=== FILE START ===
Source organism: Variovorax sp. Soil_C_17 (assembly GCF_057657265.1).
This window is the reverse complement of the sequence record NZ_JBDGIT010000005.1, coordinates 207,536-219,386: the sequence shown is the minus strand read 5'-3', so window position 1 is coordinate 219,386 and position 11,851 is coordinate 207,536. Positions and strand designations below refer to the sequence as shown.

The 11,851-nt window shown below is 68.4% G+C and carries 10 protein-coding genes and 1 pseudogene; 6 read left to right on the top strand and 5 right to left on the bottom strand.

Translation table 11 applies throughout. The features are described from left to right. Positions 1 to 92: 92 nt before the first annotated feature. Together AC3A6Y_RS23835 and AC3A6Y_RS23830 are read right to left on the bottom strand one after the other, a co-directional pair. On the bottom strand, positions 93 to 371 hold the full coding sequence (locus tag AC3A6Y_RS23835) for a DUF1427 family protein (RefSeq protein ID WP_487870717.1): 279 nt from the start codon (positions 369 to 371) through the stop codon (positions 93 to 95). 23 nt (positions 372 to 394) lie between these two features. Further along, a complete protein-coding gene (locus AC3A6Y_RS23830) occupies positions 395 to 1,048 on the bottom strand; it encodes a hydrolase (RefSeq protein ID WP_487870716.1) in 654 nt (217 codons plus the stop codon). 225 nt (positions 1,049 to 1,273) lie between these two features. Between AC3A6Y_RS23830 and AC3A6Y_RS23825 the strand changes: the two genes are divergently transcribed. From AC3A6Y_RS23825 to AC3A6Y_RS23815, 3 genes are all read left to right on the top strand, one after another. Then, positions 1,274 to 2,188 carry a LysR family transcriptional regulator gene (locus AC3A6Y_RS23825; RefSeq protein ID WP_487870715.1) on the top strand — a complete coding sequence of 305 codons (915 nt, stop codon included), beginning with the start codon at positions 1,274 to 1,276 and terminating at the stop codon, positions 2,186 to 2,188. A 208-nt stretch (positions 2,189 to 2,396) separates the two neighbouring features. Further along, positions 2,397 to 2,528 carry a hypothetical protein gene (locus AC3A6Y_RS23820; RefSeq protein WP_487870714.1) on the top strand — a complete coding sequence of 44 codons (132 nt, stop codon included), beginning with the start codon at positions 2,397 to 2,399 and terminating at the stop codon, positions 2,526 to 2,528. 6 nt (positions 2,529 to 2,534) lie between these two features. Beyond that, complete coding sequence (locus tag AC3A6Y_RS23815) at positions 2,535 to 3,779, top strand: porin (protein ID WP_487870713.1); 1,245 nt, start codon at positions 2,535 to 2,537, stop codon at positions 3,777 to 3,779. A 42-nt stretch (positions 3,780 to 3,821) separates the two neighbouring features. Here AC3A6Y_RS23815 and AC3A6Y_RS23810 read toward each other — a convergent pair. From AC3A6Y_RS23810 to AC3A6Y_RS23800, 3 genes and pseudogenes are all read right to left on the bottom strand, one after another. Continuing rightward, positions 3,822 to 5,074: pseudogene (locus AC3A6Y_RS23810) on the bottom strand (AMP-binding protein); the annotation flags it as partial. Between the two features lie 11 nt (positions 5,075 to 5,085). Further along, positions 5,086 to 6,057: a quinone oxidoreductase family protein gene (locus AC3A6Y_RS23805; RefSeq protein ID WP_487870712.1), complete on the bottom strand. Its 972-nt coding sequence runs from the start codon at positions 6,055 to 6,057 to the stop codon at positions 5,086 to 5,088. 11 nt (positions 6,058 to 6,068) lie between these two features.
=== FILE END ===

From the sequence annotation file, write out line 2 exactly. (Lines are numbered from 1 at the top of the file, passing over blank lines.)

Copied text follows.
This window is the reverse complement of the sequence record NZ_JBDGIT010000005.1, coordinates 207,536-219,386: the sequence shown is the minus strand read 5'-3', so window position 1 is coordinate 219,386 and position 11,851 is coordinate 207,536. Positions and strand designations below refer to the sequence as shown.